Who was Granny Beaton?
Granny Beaton was a shepherd’s wife, always busy in the kitchen, cooking and baking. Always lots of visitors to their home and always a warm welcome. Family, friends, shepherds and travellers all dined well on Granny Beaton's hospitality.
Granny Beaton, Catherine (Katie) McNeil Mitchell, was born in 1914, one of ten children, she grew up in Muasdale, Kintyre.
She left school at 14 to go into domestic service as a kitchen maid at Glencreggan House, Glenbarr before getting a job as a cook at Minard Castle. It was here that she met her husband, Donald, who lived at nearby Inverae Farm. One of his jobs was to deliver milk to the castle.
They married in 1936 and moved into Inverae Cottage. Donald (Grandpa) was called up to serve in World War Two. Granny and her young son, Duncan, my father, moved to Tullochgorm. Her second son, Robert, was born here.
In November 1942, Grandpa was posted missing. No news about him until July 1943, when Granny was informed that he had been captured and taken prisoner of war(POW). Grandpa was moved to one of Germany’s largest prison camps, Stalag IV-B and remained a POW until the war ended. Granny looked after her boys and kept things going for Grandpa returning. During his time as a POW, Granny wrote to Grandpa, enclosing photographs of his young family:
After the war, Grandpa worked as a shepherd on a number of tied crofts in Argyll and latterly at Butterbridge, on the Cairndow Estate(the Estate). Butterbridge, a croft on the side of the A83, at the bottom of Beinn Ime, just after the Rest and Be Thankful, was one of the most rugged sheep tendings in the area. At that time, the Estate covered around 22,000 acres, across steep, rocky terrain and employed 8 hill shepherds to look after their 3000 sheep.
Some of my fondest memories of my grandparents are from when they lived at Butterbridge.
As a child, Butterbridge had lots to keep me occupied – pottering about, playing in sheds, collecting eggs, keeping up with sheepdogs, feeding lambs and hens and tagging along with my Grandpa. I was oblivious to real job of shepherding.
Butterbridge had one of the larger sheep sheds and sheep fanks (pens) in the area, so it was used constantly throughout the year. The Estate shepherds would meet at Butterbridge and work together, on foot, gathering the hundreds of sheep from the hills, bringing them down to Butterbridge. The shepherds needed fed. The Estate provided the basic provisions, ordered from a grocers in Inveraray and delivered to Butterbridge. Granny provided the meals and was paid a small amount for her time.
In the summer months, the gatherings could start as early as 4am. About 4 or 5 hours later, once the shepherds got the sheep down off the hills, they went to Butterbridge for a breakfast of porridge, followed by bacon and egg. At midday there would be a bowl of soup, bread, scones and later on there would be afternoon tea. During clippings there could be as many as 20 shepherds working at Butterbridge, so meals were often served in 2 sittings. If a clipping went on into the evening, Granny would serve high tea, plain food, such as mince and potatoes, pancakes, fruit loaf and cake. There was great camaraderie amongst the shepherds and they often enjoyed a few drams together at the end of the day. No transport or shops nearby, cupboards were always stocked full of provisions, in preparation for adverse weather conditions or unexpected visitors. Granny also did Bed and Breakfast, baked for a tearoom in Inveraray and sometimes helped out in the kitchen at the Cairndow Hotel.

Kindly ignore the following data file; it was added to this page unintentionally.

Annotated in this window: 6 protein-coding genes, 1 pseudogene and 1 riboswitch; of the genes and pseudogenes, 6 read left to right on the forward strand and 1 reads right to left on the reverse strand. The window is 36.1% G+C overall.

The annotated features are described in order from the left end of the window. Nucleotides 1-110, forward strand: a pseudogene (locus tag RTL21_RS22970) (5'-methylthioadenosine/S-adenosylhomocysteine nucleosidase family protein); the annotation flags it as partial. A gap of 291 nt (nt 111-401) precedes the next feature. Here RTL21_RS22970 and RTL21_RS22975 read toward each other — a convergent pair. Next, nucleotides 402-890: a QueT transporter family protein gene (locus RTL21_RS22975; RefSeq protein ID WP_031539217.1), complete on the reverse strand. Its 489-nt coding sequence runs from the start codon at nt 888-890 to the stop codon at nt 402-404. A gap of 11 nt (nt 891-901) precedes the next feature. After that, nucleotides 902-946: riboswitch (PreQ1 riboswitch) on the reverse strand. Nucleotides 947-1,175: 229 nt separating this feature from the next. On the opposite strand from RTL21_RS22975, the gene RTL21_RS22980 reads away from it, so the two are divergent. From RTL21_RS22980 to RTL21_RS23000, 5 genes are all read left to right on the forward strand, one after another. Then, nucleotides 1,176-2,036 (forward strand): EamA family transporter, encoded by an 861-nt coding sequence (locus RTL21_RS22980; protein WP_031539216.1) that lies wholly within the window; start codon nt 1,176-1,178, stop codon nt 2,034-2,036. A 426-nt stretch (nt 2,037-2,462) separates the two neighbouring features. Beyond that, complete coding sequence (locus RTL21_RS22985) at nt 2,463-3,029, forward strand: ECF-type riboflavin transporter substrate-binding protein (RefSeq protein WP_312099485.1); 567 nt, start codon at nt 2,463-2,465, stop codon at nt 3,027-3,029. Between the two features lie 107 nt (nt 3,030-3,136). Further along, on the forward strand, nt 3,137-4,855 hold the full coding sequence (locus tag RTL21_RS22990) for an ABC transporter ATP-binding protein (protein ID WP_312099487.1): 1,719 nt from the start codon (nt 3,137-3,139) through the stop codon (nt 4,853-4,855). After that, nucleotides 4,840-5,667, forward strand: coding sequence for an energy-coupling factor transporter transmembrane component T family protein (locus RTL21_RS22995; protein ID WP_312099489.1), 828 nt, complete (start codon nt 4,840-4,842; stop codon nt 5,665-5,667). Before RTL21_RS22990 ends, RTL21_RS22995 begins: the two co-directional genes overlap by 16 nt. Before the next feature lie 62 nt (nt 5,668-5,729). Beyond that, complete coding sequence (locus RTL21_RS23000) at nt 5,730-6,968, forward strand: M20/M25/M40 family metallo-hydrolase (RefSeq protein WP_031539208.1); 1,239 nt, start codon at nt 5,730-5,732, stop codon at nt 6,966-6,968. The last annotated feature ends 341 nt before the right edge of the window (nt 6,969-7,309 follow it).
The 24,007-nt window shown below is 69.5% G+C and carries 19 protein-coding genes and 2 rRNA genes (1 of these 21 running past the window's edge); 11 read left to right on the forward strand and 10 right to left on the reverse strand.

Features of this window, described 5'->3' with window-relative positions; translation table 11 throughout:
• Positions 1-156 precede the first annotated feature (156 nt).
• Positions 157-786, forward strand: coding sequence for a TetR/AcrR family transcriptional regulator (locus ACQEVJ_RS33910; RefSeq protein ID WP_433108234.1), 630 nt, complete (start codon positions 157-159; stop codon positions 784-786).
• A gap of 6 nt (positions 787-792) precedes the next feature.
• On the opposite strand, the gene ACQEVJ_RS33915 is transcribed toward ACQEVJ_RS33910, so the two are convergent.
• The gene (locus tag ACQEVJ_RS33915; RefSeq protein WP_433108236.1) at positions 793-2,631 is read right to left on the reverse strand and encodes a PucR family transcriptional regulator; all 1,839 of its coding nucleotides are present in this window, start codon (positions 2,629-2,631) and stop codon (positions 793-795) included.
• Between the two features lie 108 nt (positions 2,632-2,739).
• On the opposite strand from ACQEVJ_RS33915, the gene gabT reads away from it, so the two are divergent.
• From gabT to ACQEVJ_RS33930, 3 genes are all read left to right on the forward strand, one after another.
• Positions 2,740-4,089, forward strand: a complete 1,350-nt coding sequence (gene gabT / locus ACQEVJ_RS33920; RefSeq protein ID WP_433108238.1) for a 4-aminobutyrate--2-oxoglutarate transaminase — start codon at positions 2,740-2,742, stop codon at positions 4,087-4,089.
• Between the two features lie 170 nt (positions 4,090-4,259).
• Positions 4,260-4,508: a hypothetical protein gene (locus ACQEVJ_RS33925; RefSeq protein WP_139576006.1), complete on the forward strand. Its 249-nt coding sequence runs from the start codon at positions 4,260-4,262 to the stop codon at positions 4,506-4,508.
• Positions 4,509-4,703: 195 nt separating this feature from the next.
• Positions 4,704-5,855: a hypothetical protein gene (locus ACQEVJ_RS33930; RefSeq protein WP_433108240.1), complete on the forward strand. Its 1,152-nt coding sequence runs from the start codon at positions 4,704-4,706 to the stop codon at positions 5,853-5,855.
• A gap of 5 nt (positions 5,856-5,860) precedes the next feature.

Angel of the Rest and Be Thankful
Granny Beaton was well known for taking in many motorists who broke down on the Rest and Be Thankful, at 245 metres above sea level, the road was notorious for being shut by bad weather. She had a first aid sign at the side of the road, offering a safe haven for walkers stuck or injured on the hills. Everyone was welcome at Butterbridge.
In the late 1970s, she was tickled pink when The Sunday Post wrote a feature about her. The headline was the ‘Angel of the Rest and Be Thankful’ after it was recognised, that over the years she had come to the aid of so many stranded people, fed them and gave them shelter. The road still makes headlines today, with landslides now a recurring problem. Butterbridge lies derelict.
She would write to me, telling me about what was going on in Argyll and enclosing her favourite recipes.
Her letters were chatty. Cooking was a huge part of her life and she hoped that it would be important to me too.
She told me of family gatherings, birthday parties and fishing trips and I told her of my life in Moffat.
Like many other Scottish grandmothers of that generation, Granny Beaton would always make a Clootie Dumpling for every birthday:
On leaving Butterbridge, Granny and Grandpa moved to Cumlodden, near Crarae Garden. Grandpa got a part time job at Minard Castle tending the cattle, back to where he first met Granny 50 years before.
Granny and Grandpa lived their whole lives within the rural communities of Argyll. They had some great photos: